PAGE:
Mexico, Puebla, Civil Registration (FamilySearch Historical Records)

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The following citation refers to the original source of the information published in FamilySearch.org Historical Records collections. Sources include the author, custodian, publisher, and archive for the original records.<br>  
 
The following citation refers to the original source of the information published in FamilySearch.org Historical Records collections. Sources include the author, custodian, publisher, and archive for the original records.<br>  
  
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{{Collection citation | text= "Mexico, Puebla, Civil Registration, 1861-1930." Images. <i>FamilySearch</i>. http://FamilySearch.org : accessed 2013. Citing Archivo del Registro Civil del Estado de Puebla.}}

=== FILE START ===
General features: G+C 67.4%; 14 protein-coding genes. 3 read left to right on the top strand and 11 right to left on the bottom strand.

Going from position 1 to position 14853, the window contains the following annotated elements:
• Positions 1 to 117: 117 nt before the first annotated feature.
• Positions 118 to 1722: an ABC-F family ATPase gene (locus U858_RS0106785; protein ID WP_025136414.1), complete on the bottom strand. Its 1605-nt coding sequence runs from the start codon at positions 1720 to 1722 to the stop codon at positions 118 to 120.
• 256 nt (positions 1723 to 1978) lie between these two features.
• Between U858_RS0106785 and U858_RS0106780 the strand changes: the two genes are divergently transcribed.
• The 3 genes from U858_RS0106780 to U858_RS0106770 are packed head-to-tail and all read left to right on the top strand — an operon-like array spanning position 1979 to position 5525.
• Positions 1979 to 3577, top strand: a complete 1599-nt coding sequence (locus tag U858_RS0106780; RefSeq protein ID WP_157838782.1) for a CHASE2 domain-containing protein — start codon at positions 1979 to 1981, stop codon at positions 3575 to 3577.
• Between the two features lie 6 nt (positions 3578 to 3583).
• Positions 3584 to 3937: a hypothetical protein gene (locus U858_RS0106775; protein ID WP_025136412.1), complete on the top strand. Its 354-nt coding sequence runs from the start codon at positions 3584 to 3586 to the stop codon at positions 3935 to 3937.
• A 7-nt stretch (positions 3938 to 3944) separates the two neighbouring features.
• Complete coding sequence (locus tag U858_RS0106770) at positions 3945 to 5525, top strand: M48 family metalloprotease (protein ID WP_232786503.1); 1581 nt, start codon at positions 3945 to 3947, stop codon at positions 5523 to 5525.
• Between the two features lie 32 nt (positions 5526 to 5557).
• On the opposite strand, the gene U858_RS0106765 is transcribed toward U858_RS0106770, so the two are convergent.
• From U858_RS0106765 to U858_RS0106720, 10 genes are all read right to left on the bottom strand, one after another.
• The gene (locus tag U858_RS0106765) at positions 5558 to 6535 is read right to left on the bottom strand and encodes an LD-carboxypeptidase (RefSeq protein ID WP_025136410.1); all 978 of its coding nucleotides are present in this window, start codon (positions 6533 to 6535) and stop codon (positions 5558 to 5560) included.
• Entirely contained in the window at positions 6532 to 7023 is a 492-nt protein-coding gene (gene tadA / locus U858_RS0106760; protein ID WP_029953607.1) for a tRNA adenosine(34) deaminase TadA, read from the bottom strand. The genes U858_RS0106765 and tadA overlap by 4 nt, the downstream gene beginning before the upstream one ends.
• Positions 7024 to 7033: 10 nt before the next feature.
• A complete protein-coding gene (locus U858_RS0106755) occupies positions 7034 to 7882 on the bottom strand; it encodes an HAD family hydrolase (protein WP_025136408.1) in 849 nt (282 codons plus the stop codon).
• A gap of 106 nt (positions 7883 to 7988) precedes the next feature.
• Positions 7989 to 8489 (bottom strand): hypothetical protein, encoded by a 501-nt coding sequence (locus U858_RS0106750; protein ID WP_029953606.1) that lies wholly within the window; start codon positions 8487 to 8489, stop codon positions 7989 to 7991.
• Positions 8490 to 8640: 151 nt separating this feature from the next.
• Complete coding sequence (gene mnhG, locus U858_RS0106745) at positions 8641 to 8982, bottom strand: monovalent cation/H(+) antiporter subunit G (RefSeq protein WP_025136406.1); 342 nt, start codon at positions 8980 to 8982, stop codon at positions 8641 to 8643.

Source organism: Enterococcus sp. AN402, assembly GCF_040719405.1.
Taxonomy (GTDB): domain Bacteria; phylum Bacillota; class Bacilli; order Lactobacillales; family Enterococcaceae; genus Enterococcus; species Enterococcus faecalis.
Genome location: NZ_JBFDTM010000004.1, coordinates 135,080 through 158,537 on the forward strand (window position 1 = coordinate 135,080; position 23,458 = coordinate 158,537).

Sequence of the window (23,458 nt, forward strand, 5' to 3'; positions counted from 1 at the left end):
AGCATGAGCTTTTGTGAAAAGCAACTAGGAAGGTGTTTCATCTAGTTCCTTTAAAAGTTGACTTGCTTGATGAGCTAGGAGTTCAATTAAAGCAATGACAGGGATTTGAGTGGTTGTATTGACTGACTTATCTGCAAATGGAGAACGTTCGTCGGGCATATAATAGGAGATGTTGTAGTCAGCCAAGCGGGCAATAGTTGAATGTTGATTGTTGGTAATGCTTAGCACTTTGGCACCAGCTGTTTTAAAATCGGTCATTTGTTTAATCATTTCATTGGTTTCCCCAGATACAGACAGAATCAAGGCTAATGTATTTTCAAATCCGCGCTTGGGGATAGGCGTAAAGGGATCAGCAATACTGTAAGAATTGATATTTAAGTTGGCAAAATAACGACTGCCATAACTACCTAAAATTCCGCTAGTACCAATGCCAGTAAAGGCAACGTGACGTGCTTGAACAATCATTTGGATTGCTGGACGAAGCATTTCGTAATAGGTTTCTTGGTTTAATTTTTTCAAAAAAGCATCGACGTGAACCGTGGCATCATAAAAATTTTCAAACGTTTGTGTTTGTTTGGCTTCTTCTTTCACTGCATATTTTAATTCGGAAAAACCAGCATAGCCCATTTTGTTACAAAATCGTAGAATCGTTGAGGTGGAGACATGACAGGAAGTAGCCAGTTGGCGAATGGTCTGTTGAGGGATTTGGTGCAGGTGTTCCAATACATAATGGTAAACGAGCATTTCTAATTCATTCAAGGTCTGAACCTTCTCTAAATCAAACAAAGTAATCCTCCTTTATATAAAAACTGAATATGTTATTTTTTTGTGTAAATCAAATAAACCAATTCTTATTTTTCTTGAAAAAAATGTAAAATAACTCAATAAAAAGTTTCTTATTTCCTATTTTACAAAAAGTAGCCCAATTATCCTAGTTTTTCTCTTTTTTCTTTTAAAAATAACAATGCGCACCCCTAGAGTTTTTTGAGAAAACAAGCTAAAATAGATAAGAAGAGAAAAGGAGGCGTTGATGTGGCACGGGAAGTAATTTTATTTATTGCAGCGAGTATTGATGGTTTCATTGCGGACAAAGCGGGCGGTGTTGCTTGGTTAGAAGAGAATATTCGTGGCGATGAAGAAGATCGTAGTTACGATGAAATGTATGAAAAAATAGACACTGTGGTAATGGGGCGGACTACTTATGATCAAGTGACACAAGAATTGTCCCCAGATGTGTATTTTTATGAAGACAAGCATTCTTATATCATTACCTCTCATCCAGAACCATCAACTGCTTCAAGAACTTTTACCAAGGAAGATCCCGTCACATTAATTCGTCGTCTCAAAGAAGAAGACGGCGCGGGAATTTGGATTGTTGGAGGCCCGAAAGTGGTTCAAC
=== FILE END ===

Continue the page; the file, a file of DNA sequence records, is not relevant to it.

| text=Mexico civil registry offices. Mexico, Puebla, civil registration. Archivo General del Registro Civil del Estado de Puebla, México.}}  
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[[Mexico, State of Puebla Civil Registration (FamilySearch Historical Records)#Citation_Example_for_a_Record_Found_in_This_Collection|Suggested citation format for a record in this collection.]]  
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<br> [[Mexico, State of Puebla Civil Registration (FamilySearch Historical Records)#Citation_Example_for_a_Record_Found_in_This_Collection|Suggested citation format for a record in this collection.]]  
  
 
== Record Content  ==
 
== Record Content  ==

Revision as of 22:50, 1 March 2013

FamilySearch Record Search This article describes a collection of historical records available at FamilySearch.org.

Contents

Title in the Language of the Record